Be Gone by Phoenix

You devour me with every look— 
eyes blazing in a desert
glimpsing a fleeting mirage;
no matter how my lips move
you see them revolving,
no matter where I sit
my bottom’s the sun—
you seek no other light;
my legs are a crime so obvious
to move left or right or hold them tight to hide,
slithering like a snake
I feel your eyes everywhere;
the cleavage big or small
cannot help cleaving your brains—
the man who has respect is gone
the primitive man is all that remains;
my hair floating in your imagination
as if I were flying onto your lap,
and stopping to take a sip of your nectar
as if Jove’s blessings were spilled in a cup
and I were blessed to hold on to each drop
a tribesman in a suit and tie
as if all words in your dictionary
meant sex and all roads led to your bed.

Be gone! I have not endured all that time
to end up in a slaver’s arms like yours;
hold on to your virile honor—
only in the mirror you see it as great,
Be gone! with your pornographic dreams
you thought at the scene, I would drop dead
crawling on all fours like a pet
cuddling your feet to please;
Caesar, what have you conquered?
but virgin hearts and crystal souls,
and pillaged and burnt and left
and thought we were all like that—
a cold-blooded killer boasting
his knife has just defeated flesh,
and flesh is smeared by letting it in
with blood and shame and adultery—
you’ve never seen the woman in me
only an animal— as if I were a mirror;
Be gone! with your dreams and concubines
I stand tall like an old oak tree
but all that’s keeping you upright
is an old dry stick fighting like hell—
you know one day when it’s broken
and no other morals stand by,
you’ll drop down and be dead.

“Be Gone”: Resisting Objectification and Reclaiming Power

Phoenix’s poem “Be Gone” is a scathing and defiant response to the relentless assault of the male gaze. It’s a stark look at the ways women’s bodies are hypersexualized and dissected, reducing them to mere objects of desire for male consumption.

Dissecting the Poem

The poem’s speaker is a woman relentlessly objectified by a man. Through vivid imagery and powerful metaphors, Phoenix exposes the oppressive nature of his gaze:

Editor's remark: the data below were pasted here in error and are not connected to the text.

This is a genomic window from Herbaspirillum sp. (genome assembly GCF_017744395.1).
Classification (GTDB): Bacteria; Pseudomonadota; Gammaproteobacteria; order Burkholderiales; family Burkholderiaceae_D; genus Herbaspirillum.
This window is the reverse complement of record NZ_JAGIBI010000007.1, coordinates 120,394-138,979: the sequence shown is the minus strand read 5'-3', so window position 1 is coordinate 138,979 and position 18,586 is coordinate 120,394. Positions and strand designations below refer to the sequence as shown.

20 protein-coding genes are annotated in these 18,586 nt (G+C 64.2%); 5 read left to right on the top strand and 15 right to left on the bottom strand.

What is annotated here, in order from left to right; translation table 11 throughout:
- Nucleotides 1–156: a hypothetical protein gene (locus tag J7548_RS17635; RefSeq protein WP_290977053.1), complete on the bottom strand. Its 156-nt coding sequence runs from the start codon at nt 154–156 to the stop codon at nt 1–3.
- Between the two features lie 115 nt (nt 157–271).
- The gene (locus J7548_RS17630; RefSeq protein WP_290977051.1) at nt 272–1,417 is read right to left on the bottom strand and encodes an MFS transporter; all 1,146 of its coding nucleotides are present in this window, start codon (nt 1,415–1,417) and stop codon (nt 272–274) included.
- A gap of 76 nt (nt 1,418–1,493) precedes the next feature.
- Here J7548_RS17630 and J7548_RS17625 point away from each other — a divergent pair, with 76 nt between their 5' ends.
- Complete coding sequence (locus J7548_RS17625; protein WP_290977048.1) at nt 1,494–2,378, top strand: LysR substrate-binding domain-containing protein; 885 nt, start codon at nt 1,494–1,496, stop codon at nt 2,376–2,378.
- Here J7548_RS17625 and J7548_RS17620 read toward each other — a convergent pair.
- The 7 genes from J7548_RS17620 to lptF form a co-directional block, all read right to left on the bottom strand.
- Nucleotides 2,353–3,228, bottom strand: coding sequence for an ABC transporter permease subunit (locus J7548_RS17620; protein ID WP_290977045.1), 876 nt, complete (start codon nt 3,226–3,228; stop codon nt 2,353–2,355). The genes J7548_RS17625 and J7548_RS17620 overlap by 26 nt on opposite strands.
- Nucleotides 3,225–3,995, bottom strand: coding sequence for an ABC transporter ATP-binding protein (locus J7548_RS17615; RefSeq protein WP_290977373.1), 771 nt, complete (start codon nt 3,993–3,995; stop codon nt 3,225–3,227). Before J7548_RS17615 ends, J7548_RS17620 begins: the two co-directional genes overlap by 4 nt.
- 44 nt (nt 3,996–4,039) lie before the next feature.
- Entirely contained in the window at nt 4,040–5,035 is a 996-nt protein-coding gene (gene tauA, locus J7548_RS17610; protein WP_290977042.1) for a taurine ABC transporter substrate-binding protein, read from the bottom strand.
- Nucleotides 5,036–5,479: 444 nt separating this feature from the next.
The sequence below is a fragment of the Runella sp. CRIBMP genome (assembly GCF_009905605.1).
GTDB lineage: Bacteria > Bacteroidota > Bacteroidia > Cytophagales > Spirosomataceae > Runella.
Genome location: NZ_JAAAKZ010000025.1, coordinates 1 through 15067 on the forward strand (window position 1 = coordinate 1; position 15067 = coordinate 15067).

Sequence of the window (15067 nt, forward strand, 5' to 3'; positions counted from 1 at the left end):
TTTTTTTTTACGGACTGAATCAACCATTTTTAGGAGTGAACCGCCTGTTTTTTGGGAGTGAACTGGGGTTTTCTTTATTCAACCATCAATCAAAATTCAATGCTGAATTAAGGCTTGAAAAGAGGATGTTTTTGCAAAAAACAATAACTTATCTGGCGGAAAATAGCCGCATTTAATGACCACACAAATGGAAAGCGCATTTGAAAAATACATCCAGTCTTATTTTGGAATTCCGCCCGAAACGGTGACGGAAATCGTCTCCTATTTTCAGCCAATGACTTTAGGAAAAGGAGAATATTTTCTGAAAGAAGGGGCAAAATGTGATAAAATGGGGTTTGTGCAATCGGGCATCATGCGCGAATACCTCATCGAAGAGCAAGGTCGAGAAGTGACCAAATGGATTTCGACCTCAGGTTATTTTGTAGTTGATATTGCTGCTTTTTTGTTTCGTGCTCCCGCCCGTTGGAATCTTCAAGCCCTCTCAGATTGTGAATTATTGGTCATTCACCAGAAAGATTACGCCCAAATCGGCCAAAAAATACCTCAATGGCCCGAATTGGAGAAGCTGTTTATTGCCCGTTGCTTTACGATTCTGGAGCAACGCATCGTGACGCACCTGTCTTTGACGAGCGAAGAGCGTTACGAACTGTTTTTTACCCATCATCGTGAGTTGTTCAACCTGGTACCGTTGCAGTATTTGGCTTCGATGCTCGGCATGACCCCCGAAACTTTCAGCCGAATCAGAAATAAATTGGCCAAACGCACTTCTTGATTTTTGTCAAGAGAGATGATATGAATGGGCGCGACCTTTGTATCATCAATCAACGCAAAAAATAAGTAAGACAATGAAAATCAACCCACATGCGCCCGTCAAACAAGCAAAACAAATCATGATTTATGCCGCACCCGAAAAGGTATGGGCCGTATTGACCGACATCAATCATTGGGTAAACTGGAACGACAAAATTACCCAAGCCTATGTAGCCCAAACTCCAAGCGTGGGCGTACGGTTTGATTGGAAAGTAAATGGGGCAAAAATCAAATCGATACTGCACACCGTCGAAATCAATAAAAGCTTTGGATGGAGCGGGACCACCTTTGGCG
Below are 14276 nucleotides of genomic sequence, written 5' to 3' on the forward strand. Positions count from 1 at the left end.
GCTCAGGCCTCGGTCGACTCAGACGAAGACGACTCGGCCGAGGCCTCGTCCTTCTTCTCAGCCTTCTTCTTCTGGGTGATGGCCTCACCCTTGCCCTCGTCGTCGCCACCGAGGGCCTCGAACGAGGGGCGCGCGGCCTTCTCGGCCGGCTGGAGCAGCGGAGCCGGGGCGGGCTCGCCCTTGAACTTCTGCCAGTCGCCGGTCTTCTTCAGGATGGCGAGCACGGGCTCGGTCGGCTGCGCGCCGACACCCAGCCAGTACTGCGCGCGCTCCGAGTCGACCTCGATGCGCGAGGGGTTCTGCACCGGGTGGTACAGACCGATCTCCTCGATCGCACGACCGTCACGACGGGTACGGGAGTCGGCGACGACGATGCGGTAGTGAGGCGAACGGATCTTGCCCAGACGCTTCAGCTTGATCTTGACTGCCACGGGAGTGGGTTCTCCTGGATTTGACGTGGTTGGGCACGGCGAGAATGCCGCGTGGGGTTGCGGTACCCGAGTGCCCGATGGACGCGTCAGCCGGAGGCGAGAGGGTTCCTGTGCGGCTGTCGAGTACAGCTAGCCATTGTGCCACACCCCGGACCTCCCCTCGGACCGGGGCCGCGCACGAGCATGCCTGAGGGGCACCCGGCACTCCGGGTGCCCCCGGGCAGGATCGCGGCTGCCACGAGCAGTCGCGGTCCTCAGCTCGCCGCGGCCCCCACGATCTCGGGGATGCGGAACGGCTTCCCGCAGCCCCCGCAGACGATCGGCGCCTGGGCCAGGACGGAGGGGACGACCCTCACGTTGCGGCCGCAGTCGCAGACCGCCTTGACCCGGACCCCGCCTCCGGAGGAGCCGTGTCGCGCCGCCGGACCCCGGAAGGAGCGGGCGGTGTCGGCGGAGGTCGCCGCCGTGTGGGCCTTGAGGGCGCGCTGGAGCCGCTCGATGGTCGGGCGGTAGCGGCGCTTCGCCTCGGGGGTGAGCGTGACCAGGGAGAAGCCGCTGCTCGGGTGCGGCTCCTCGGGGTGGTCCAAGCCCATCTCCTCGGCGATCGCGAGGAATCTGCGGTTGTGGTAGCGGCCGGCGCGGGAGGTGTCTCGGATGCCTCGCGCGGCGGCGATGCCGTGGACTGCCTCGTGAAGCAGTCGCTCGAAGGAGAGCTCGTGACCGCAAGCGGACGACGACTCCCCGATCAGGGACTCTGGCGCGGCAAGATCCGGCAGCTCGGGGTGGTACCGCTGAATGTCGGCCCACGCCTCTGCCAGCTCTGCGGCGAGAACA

• Eyes that Devour: The man’s eyes are consuming, fixated solely on the speaker’s physical attributes. She is reduced to a collection of body parts, not a whole person.
  • Dehumanizing Comparisons: He sees her as an animal, a “snake” or a “pet.” Her womanhood is erased, her autonomy denied.
  • Distorted Fantasies: His mind fixates on obscene scenarios based solely on her appearance, robbing her of agency and individuality.

The Price of Objectification

The poem highlights the damaging effects of objectification on its target:

  • Loss of Self: The speaker feels her identity and humanity dissolving under the man’s predatory gaze. She is a “mirror” reflecting only his desires, not her own.
  • Internalized Shame: References to “adultery” and “flesh smeared” suggest how the weight of these objectifying views breeds shame and degrades the woman’s perception of herself.
  • The Male Ideal as Destroyer: The man is ironically weakened by his own unchecked libido. His “virtue” is a brittle facade, his conquests leaving behind “burnt” and “pillaged” souls.

Defiance and Strength

“Be Gone” doesn’t end in defeat. The speaker rises with powerful defiance:

  • Commanding Rejection: She casts the man away, refusing to be complicit in her own dehumanization. “Be Gone!” is an act of self-preservation.
  • Reclaiming Power: The oak tree imagery symbolizes the speaker’s strength and resilience in contrast to the flimsy basis of the man’s objectifying power.

The Wider Impact

Phoenix’s poem challenges the harmful notion that women’s bodies exist primarily for male gratification. It speaks to a universal female experience of being scrutinized, judged, and defined by external, often sexualized, standards. In its unyielding defiance, the poem empowers women to resist these dehumanizing forces and to assert their full humanity.


“Be Gone” is a powerful, thought-provoking poem that cuts to the core of a damaging societal issue. Its raw honesty and vivid imagery resonate with anyone who has felt the weight of the objectifying gaze. Through resistance and affirmation, the poem offers a path towards reclaiming autonomy and celebrating the strength that lies beyond external definitions.

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